For Federico Fellini aficionados, the lavishly illustrated new book "Fellini: The Sixties" is the equivalent of a mouthwatering plate of spaghetti and a glass of the best Chianti.
It's a fantastic voyage into the magical world of one of cinema's greatest masters, who during his career was nominated for 12 Academy Awards, receiving an honorary Oscar in 1993 "in recognition of his cinematic accomplishments that have thrilled and entertained worldwide audiences."
Four of his films — "La Strada," "The Nights of Cabiria," "8 1/2" and "Amacord" — won Oscars for foreign-language film.
During the 1960s. Fellini's films became more daring and surreal — and his prominence and influence grew. The book explores his films from that decade — 1961's" La Dolce Vita," 1963's "81/2," 1965's "Juliet of the Spirits" (his first excursion into color), 1969's "Fellini's Satyricon," as well as his contributions to the anthology films "Boccaccio '70" (1962) and 1968's "Spirits of the Dead."
Culled from the Independent Visions Archive, the book features more than 150 images printed from the original negatives. Many of these photographs have never been published before.
The images are almost as incredible as the films, especially the photos of the larger-than-life Fellini as he directs such stars as Anita Ekberg in "La Dolce Vita" and his attention to detail working with actors Martin Potter and Max Born in "Satyricon."
"He is someone who is so famous in concept and theory as a name, many people only know him by his last name," said author Manoah Bowman, proprietor of Independent Visions Archive.
"But while many know his name," he noted, "let's face it. Most of the young generation has never seen one of his movies. They know the term 'paparazzi' that came from 'La Dolce Vita,' but they don't know its origin. He has to be introduced to a new century."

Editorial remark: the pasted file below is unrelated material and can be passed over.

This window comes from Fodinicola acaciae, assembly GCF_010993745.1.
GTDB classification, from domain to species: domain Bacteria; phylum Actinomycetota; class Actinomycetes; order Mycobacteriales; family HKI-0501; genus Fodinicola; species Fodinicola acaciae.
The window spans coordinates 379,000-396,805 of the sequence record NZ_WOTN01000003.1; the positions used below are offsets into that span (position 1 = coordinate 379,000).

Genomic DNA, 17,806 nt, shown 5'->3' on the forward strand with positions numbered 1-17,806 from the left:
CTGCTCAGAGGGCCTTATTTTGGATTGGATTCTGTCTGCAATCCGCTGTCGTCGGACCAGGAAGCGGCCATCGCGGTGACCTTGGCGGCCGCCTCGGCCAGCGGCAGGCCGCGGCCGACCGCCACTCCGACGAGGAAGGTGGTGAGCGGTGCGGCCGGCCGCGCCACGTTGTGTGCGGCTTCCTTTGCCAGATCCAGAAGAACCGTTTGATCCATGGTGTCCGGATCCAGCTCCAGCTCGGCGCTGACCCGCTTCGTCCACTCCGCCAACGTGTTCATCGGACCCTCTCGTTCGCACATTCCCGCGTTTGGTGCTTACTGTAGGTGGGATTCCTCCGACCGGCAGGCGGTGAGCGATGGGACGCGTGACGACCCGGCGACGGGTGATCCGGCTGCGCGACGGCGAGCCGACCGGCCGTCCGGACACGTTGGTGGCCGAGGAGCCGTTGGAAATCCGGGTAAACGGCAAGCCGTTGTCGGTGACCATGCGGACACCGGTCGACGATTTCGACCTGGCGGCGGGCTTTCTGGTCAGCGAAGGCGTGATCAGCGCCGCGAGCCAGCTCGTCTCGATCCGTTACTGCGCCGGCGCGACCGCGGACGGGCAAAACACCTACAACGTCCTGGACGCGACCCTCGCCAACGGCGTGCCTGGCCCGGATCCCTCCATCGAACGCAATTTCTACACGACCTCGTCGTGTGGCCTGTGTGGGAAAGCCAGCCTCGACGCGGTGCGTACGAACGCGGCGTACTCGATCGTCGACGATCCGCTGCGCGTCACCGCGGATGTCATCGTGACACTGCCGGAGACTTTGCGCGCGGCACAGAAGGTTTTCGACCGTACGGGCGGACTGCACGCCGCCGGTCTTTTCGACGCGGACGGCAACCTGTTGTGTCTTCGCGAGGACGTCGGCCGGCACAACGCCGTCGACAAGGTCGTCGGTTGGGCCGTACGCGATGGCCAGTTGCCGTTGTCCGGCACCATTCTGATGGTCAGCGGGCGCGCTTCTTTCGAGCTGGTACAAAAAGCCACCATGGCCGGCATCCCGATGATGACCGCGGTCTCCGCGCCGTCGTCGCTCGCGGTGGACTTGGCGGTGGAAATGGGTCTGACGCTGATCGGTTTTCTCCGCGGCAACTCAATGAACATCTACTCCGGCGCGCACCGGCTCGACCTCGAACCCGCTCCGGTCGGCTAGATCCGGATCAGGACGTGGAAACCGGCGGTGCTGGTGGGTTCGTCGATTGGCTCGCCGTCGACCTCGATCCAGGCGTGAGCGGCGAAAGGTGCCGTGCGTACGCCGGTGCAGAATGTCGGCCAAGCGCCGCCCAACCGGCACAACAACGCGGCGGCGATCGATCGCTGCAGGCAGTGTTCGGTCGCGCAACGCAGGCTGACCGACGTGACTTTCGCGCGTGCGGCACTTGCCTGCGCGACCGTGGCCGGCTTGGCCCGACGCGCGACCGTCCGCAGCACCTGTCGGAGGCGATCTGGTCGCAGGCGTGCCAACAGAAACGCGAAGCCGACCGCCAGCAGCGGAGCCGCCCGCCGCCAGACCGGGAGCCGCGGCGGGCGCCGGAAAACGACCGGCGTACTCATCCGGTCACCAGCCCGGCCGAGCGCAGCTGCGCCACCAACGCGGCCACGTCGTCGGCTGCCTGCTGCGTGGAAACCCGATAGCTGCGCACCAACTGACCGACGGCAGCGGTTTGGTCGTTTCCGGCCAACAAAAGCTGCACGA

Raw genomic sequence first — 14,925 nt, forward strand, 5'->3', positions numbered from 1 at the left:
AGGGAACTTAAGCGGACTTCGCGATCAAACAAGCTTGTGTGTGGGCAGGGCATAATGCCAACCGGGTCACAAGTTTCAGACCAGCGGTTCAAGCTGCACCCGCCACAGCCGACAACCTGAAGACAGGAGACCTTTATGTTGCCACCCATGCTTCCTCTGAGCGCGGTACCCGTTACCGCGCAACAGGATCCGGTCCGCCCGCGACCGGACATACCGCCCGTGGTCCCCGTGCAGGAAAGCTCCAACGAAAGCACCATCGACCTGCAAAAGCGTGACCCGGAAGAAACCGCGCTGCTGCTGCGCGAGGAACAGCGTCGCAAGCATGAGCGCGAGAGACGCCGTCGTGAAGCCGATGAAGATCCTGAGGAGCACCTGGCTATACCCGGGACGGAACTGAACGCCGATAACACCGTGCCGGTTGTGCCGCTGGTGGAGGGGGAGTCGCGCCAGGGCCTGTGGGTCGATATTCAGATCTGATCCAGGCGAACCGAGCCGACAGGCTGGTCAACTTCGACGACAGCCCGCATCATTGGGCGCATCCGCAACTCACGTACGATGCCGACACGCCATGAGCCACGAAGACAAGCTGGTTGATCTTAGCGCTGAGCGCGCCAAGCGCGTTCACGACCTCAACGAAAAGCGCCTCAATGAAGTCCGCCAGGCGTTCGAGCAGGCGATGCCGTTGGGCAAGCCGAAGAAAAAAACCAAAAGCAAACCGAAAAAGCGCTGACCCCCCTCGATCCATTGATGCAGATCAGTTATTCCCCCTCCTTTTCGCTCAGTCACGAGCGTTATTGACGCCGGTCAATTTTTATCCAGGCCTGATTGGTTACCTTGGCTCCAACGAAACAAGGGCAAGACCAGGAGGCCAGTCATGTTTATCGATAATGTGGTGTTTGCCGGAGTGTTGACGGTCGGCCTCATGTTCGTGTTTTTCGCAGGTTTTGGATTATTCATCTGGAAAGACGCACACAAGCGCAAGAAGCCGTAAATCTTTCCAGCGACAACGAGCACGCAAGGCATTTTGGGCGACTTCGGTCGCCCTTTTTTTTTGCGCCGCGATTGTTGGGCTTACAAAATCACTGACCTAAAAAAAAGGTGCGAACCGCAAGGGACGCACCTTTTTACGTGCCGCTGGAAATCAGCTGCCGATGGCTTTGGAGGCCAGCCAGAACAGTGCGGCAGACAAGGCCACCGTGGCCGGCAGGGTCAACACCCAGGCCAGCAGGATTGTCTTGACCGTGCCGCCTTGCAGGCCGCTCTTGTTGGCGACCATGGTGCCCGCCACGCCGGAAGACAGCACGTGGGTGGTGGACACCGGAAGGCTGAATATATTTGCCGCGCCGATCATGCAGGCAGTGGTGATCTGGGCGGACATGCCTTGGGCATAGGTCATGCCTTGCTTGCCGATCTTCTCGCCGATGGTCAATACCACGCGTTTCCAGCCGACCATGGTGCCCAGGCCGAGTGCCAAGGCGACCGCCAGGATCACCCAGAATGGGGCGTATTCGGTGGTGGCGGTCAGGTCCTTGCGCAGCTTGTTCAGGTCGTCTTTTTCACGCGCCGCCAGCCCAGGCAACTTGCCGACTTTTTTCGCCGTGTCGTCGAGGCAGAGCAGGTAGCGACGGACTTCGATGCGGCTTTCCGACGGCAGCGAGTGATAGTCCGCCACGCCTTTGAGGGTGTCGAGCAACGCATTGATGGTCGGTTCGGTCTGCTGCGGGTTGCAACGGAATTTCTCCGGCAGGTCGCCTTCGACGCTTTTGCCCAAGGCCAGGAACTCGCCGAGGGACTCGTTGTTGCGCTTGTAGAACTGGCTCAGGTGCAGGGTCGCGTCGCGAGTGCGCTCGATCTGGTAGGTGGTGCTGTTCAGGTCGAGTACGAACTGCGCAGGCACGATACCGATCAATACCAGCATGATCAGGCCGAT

That's the main reason why the book, published by Running Press and Turner Classic Movies, concentrates on that decade. "The early films from the 1950s are better structured, but that is not what people care about anymore," said Bowman.
"We wanted to use the films we felt that would speak to the generation today. We had to make some tough choices that would appeal to young people. These films in the 1960s were pushing the envelope."
The book also features essays on Fellini by Gregor Meyer and Cory Milton and a particularly cheeky foreword by the late Ekberg, who made four films with the director. "Federico always loved beautiful women — and I was a beautiful woman!" she wrote.
For the record: An earlier version of this article misspelled the first name of contributor Gregor Meyer as Gregory.
"Federico and I were happy in each other's company and on the set. I helped to make his name and he made me even more famous. Giulietta [Masina] his wife, was very jealous, but I rarely saw her."
British actress Barbara Steele ("Black Sunday"), who arrived in Rome in 1960, played Gloria Morin, the new girlfriend of Guido's (Marcello Mastroianni) best friend in "81/2."
Fellini, said Steele by phone, "had a very intimate relationship with Rome. He would go out into it. He loved the night because it's very solitary, and he loved all the strange people who would be hanging out."
Sometimes he would ask Steele to join him. Eventually, she noted, "I got into it myself. In those days you would walk anywhere and not be frightened of being accosted. You could walk by the Tiber at 3 in the morning."
Steele said Fellini would see "all of Rome" for the roles in his films. He would take months and months to cast. You could be the butcher, the baker and the candlestick maker — he didn't care."
Nobody got a script. And because the dialogue was looped after the film was shot, Fellini had a 16-piece orchestra on the set that played, and there was special food for everyone. "Giulietta Masina would arrive with these little silver trays with these little cakes she would bake," Steele recalls.
She was set to collaborate with him again on his 1976 film, "Fellini's Casanova," but she said the production was shut down for several months after the first three weeks of filming disappeared from the vault.
When the film resumed production, her part was eliminated. "There was a whole wonderful sequence in Venice," said Steele. "This was way before Viagra. I played his alchemist who cured impotency with these wonderful spells."